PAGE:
Major antislavery novel by Mary Hayden Green Pike (Boston: Phillips, Sampson and Co., 1854). Digitized by the Antislavery Literature Project.
After Uncle Tom’s Cabin, Ida May was one of the best-known and best-selling antislavery novels. Its author was Mary Hayden Green Pike (1824-1898), a novelist from Eastport, Maine, who used the pseudonym Mary Langdon for this novel. She notes in the novel’s preface that descriptions of Southern society were based on a period of residence in the South, but very little is known of Pike’s life. There have been no identifiable substantive treatments of Pike’s writing and only rare critical references to Ida May. See Andrea K. Newlyn, “Undergoing Racial ‘Reassignment’: The Politics of Transraacial Crossing in Sinclair Lewis’s Kingsblood Royal,” Modern Fiction Studies 48 (2002) 4:1041-1074, at 1053; and David Levy, “Racial Stereotypes in Antislavery Fiction,” Phylon 31 (1970) 3:265-279, at 267.
Mary Pike subsequently published two further novels, Caste, A Story of Republican Equality (1856, under the pseudonym Sidney A. Story, Jr.) and Agnes (1858). The former dealt with racial prejudices in the North; the latter was a romance novel of a woman betrayed, set during the Revolutionary War. These were less successful than Ida May.
She was married to Frederick Augustus Pike, a Maine attorney who served in the Maine state legislature for eight terms, became its speaker in 1860 and then a US congressional representative from 1861-69. Mary Pike published no further novels after Agnes, and became a landscape painter. Her brother-in-law, James Sheperd Pike, who was an influential antislavery journalist during the 1850s at the New York Tribune and then appointed US minister to the Netherlands during 1861-66, gained national attention for A Prostrate State: South Carolina Under Negro Government (1874), an historically influential anti-Reconstruction book arguing that white Southerners suffered oppression and emancipated blacks were incapable of participating in government.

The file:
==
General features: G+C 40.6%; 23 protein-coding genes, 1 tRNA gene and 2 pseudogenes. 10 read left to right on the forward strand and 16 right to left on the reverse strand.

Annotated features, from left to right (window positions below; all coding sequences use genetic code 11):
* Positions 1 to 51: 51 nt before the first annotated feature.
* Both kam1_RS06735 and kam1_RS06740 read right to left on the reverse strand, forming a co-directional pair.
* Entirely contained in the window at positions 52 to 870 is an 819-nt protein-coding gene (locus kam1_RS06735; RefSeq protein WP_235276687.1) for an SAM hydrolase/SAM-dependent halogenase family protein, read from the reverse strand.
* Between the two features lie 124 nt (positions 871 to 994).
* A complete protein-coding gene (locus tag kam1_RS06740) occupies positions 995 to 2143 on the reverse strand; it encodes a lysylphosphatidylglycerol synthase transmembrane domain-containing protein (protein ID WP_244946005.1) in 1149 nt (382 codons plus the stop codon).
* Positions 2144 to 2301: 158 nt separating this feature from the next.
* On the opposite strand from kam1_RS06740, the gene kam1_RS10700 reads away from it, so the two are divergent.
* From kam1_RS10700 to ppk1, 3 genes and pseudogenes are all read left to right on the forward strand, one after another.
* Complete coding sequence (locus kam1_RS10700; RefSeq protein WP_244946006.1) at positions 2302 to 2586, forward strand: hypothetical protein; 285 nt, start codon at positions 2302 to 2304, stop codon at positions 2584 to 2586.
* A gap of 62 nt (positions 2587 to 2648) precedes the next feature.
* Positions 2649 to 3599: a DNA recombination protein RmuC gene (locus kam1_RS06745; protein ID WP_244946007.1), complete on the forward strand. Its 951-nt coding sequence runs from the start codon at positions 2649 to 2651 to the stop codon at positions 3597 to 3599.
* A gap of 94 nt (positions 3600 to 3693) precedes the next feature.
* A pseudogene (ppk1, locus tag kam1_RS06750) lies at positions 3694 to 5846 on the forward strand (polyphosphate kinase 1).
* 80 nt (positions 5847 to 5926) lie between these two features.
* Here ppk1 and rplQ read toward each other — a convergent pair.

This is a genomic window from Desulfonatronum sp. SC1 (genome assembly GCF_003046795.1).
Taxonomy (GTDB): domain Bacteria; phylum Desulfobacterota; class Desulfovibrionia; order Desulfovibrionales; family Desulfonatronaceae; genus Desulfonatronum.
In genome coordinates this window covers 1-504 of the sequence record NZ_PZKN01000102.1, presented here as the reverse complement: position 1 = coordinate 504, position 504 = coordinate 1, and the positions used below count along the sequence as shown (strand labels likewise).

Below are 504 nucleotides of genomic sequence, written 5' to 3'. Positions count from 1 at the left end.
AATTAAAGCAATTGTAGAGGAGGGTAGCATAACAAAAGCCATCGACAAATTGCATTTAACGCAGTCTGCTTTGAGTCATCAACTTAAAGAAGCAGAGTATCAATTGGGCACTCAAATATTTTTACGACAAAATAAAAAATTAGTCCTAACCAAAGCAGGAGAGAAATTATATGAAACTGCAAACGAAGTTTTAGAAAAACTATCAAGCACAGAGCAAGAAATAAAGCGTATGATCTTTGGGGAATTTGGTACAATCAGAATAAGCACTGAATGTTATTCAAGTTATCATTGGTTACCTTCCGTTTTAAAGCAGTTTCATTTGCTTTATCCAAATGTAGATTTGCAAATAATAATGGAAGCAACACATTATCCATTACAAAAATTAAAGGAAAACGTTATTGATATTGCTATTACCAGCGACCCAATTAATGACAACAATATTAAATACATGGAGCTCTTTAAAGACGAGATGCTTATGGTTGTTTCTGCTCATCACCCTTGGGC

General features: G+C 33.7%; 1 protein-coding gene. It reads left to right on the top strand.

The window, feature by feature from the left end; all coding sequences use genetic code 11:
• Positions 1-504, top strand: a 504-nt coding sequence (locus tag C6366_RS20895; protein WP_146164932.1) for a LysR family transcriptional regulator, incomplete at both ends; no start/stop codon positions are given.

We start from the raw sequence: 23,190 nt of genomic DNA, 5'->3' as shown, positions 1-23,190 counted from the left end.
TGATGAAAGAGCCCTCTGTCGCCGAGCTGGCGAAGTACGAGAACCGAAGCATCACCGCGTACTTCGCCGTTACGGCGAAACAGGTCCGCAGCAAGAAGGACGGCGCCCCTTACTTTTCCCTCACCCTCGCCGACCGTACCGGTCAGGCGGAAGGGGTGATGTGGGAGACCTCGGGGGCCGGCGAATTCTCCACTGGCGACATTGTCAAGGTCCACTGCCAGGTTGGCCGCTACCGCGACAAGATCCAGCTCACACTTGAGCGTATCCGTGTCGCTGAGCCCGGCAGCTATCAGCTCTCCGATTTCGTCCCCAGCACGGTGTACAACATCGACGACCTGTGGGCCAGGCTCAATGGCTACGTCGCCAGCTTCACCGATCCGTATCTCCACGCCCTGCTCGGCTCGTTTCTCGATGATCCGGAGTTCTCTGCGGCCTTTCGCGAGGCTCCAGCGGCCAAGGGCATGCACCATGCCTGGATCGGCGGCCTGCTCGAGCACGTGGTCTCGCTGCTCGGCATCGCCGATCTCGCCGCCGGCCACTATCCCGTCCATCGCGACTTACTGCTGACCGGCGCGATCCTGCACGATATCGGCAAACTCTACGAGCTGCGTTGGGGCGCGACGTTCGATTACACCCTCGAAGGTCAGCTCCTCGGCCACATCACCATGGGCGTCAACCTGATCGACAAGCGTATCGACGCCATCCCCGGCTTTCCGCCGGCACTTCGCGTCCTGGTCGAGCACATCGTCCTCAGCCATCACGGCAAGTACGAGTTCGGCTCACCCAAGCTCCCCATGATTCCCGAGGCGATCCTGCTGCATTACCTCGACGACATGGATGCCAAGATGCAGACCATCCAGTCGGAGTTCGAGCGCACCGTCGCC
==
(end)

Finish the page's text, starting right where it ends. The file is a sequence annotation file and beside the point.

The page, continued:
Ida May is the story of a young white girl from a Pennsylvania farm kidnapped and, aided by some initial blackening from her captors, sold into slavery. Langdon relies on what was antebellum public knowledge concerning the kidnapping of black children in southern Pennsylvania; she depicts this as only one instance of a regular trade. Filled with sentimental melodrama, this is a novel about the enslavement of an attractive white girl, the dangers she faces resolutely, and her eventual triumph. Andrea Newlyn argues that Ida May constitutes part of a transracial literary tradition as it is a novel where “characters may be symbolically white, but they are socially, psychically, and juridically black—that is, legally slaves—for significant portions of their lives.” Further, “Transraciality, or the transracial movement and embodiment in the narratives…is not something that one "puts on" consciously or deliberately, either through surgeries, cosmetics, or other applications or mechanisms that alter one's physicality…[For] a character such as Ida May, who is a slave, there is no ‘mystery’ around, or an appropriative investment in, the racial Other.” (ibid) Alternately, this text can be read as a racial fantasy whose antislavery message lies in an appeal to white readers to conceive of their own children stolen and sold. As Levy (ibid) notes, the novel employs heavy racial stereotyping for its black and mulatto characters.
Ida May, the protagonist who provides an heroic center to the novel’s lengthy plot, loses her memory of her family due to her mistreatment. After being raised on a plantation, she is traded southwards as a young teenager together with her substitute black mother, Venus. Through fortuitous circumstance, she is recognized for a white woman and purchased by a benevolent slave-owner who has her raised and educated on the plantation of his relatives, the Wynn family. Ida May undergoes various trials, including a lynch mob, and eventually wins both freedom and the affections of a family cousin, Walter Varian. Her long-lost father, now rich, discovers her and underwrites a plan to re-settle slaves she has inherited onto land purchased in a northern state. The novel concludes with her impending marriage.
— Joe Lockard